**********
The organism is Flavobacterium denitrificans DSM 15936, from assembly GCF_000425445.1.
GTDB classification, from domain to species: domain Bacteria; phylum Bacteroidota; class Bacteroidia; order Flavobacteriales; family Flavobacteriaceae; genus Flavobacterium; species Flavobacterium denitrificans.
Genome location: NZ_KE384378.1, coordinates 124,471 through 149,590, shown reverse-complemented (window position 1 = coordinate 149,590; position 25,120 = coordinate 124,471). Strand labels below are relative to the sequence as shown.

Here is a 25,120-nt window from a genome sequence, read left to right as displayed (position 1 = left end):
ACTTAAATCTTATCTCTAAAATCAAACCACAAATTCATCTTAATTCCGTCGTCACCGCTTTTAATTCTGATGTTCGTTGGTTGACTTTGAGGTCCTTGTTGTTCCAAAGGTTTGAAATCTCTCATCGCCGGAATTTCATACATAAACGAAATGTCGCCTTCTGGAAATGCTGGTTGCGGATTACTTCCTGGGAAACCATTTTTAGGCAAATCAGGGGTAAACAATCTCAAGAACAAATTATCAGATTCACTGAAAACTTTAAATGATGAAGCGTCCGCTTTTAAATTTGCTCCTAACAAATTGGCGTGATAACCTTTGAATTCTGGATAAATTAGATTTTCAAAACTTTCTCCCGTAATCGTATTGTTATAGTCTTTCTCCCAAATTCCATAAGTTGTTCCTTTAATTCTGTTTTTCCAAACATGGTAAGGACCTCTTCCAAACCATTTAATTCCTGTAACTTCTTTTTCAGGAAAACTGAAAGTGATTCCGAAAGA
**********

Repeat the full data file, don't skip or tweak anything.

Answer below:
The organism is Flavobacterium denitrificans DSM 15936, from assembly GCF_000425445.1.
GTDB classification, from domain to species: domain Bacteria; phylum Bacteroidota; class Bacteroidia; order Flavobacteriales; family Flavobacteriaceae; genus Flavobacterium; species Flavobacterium denitrificans.
Genome location: NZ_KE384378.1, coordinates 124,471 through 149,590, shown reverse-complemented (window position 1 = coordinate 149,590; position 25,120 = coordinate 124,471). Strand labels below are relative to the sequence as shown.

Here is a 25,120-nt window from a genome sequence, read left to right as displayed (position 1 = left end):
ACTTAAATCTTATCTCTAAAATCAAACCACAAATTCATCTTAATTCCGTCGTCACCGCTTTTAATTCTGATGTTCGTTGGTTGACTTTGAGGTCCTTGTTGTTCCAAAGGTTTGAAATCTCTCATCGCCGGAATTTCATACATAAACGAAATGTCGCCTTCTGGAAATGCTGGTTGCGGATTACTTCCTGGGAAACCATTTTTAGGCAAATCAGGGGTAAACAATCTCAAGAACAAATTATCAGATTCACTGAAAACTTTAAATGATGAAGCGTCCGCTTTTAAATTTGCTCCTAACAAATTGGCGTGATAACCTTTGAATTCTGGATAAATTAGATTTTCAAAACTTTCTCCCGTAATCGTATTGTTATAGTCTTTCTCCCAAATTCCATAAGTTGTTCCTTTAATTCTGTTTTTCCAAACATGGTAAGGACCTCTTCCAAACCATTTAATTCCTGTAACTTCTTTTTCAGGAAAACTGAAAGTGATTCCGAAAGA